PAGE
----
Luckily enough the aerial spraying, while being the only effective method, has indeed proven to be very successful in the task of extermination. The major issue, as previously stated, being mostly logistical for the affected countries. Another issue however lies in the fact that spraying can only be done in the morning, when the coldblooded locusts have too little energy to take flight and must stay on the ground to heat up. Thus, if the weather in the morning is unsuitable for flying aircrafts, it is impossible to perform sprayings later during the day as the massive swarms spread over vast kilometres. The swarms can also fly so thick that they force aircraft down to land by clotting up engines and splattering across the windows, preventing vision for pilots.
So why is this happening right now? Where did all these locusts come from and how could they appear so suddenly and in such quantities? The answer to this lies in their biology. The desert locusts are actually a type of grasshopper which under normal circumstances live a solitary lifestyle without causing much trouble to humans at all. It is when they get overcrowded in areas of sparse vegetation that they become gregarious animals undergoing morphological transformations that change not only their behaviour but also their very appearance. They form mass swarms of billions where the now highly social animals communicate through pheromones and move together as one great unit.
The reason why they have gotten so numerous is partly due to hotter global temperatures as well as the weather events of the Indian Ocean dipole. The last five years, as well as 2009, have been the hottest since the industrial revolution, and hot weather is ideal for locust growth. Africa is also disproportionately affected by the increasing temperatures, with 20 of the fastest warming countries in the world all situated on the continent.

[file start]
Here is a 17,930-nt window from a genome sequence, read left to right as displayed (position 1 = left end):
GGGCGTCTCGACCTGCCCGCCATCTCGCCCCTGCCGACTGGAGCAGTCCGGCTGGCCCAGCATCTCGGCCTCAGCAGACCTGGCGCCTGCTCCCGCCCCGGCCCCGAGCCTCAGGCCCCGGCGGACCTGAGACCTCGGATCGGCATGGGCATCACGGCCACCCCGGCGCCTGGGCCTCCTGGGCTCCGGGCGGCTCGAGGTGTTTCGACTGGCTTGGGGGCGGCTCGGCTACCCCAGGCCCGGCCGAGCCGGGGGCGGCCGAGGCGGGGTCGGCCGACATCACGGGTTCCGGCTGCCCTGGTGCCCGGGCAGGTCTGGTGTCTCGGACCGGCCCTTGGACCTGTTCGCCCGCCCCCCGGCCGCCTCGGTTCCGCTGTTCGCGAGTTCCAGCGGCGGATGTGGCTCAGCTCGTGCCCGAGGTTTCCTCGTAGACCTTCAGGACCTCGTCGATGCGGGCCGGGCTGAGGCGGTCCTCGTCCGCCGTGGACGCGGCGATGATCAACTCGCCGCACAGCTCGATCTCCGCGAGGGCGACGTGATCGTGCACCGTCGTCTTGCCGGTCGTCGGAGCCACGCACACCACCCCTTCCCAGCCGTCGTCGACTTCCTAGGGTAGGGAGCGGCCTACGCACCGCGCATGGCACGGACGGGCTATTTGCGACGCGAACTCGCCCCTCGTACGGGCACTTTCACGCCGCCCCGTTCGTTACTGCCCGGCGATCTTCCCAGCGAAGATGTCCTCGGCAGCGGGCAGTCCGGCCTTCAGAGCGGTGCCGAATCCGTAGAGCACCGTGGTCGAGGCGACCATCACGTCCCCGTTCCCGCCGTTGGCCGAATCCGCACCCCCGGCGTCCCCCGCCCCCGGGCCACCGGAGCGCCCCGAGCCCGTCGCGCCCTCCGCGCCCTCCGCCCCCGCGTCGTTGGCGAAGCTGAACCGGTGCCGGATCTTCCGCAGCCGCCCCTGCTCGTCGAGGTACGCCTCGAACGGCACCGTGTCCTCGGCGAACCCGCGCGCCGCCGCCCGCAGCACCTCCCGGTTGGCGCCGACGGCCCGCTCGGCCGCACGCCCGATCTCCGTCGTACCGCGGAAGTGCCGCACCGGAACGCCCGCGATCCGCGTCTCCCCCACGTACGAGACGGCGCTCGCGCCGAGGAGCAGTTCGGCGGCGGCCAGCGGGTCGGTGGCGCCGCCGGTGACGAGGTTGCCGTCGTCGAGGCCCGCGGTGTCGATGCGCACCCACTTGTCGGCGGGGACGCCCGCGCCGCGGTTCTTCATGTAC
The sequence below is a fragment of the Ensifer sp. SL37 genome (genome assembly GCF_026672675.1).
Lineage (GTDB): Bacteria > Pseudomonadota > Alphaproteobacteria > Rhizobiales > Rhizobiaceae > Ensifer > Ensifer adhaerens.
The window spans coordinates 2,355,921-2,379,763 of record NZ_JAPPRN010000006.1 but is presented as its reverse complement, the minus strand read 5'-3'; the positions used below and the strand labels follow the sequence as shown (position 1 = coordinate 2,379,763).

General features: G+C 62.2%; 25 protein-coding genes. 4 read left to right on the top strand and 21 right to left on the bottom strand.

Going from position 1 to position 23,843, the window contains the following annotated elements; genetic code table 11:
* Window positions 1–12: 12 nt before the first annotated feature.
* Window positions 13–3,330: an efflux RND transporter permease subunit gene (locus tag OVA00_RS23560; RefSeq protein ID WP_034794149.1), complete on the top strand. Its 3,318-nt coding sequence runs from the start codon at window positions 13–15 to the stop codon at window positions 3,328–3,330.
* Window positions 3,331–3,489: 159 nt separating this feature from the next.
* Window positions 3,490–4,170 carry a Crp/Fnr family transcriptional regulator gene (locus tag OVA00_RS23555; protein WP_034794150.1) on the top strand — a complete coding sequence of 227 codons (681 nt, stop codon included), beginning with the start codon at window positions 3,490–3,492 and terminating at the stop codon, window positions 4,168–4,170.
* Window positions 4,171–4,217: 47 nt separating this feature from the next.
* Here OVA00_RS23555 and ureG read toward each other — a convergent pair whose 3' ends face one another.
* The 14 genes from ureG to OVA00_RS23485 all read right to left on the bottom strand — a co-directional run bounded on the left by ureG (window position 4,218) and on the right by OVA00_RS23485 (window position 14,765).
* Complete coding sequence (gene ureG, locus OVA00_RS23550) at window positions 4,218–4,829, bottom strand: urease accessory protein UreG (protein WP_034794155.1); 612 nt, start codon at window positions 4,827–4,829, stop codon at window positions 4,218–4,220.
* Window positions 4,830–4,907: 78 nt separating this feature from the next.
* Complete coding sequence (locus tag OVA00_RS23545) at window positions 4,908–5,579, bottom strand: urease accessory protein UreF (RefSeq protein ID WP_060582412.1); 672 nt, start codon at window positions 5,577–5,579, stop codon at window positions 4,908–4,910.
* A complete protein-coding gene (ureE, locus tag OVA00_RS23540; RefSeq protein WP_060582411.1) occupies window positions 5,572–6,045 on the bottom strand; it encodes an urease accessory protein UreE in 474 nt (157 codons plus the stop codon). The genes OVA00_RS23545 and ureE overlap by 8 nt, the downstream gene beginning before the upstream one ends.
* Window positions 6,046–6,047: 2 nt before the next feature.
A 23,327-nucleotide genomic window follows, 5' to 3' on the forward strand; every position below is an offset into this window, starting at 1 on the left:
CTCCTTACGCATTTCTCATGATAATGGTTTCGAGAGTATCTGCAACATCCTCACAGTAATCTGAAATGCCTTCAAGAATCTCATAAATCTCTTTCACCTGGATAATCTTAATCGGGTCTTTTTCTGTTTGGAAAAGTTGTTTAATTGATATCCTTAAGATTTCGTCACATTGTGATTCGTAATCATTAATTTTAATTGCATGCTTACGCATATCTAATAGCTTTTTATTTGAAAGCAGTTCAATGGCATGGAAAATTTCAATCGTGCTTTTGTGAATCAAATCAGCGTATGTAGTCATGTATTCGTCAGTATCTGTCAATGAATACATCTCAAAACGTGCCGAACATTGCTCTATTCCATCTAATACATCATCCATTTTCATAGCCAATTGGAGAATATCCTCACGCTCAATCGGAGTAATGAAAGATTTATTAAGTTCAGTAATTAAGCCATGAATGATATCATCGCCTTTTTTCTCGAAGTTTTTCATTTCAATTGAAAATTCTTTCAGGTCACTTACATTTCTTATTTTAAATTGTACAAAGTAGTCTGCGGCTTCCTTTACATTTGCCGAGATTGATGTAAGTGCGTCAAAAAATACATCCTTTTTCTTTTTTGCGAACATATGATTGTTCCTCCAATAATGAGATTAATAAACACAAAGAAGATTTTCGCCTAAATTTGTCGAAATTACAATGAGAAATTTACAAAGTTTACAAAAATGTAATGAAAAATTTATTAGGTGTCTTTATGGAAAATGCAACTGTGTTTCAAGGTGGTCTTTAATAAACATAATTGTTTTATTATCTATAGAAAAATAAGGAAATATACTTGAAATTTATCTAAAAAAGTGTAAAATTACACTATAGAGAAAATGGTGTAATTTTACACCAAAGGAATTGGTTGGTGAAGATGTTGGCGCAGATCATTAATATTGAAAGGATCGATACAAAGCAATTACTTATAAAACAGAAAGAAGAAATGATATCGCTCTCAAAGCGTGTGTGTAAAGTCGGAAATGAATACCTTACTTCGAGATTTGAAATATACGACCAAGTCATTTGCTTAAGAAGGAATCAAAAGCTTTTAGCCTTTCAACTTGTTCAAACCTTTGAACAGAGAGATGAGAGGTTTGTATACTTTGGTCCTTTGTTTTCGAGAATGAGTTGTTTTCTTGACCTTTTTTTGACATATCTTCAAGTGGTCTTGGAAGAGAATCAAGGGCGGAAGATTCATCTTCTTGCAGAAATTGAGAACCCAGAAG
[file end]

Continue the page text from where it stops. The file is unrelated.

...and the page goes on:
The Indian Ocean dipole’s el niño-like weather events usually occur every ten years but with rising temperatures this has become more frequent and the storms have gotten more intense. Following intense ocean heats, East Africa was hit by eight cyclones in 2019 and the horn of Africa experienced rainfalls 400 percent above its usual average. Just as locusts like it warm, they also like it wet, and thus was created the perfect conditions for them to form the mega swarms that we see today.
Desert Locusts Mating // Wikimedia Commons
The locust infestation has caused widespread panic and desperation as farmers have been seen shooting in the air and banging cans together to scare the insects with the noise, as well as starting fires to keep them away. At a press conference in Nairobi an expert had to try and convince attendees that the events was not a biblical omen for the coming “end of times”.
Fortunately, enough most of this season’s harvests have already been performed, somewhat diminishing the swarms’ impact. Herders have however been dealt a heavier blow as the vegetation that their animals feed on are being consumed en masse. If the swarms are not defeated before March’s rain and planting season, farmers will likewise have their crops ravaged. This will be utterly devastating for a region where 19 million people already live with severe food insecurity.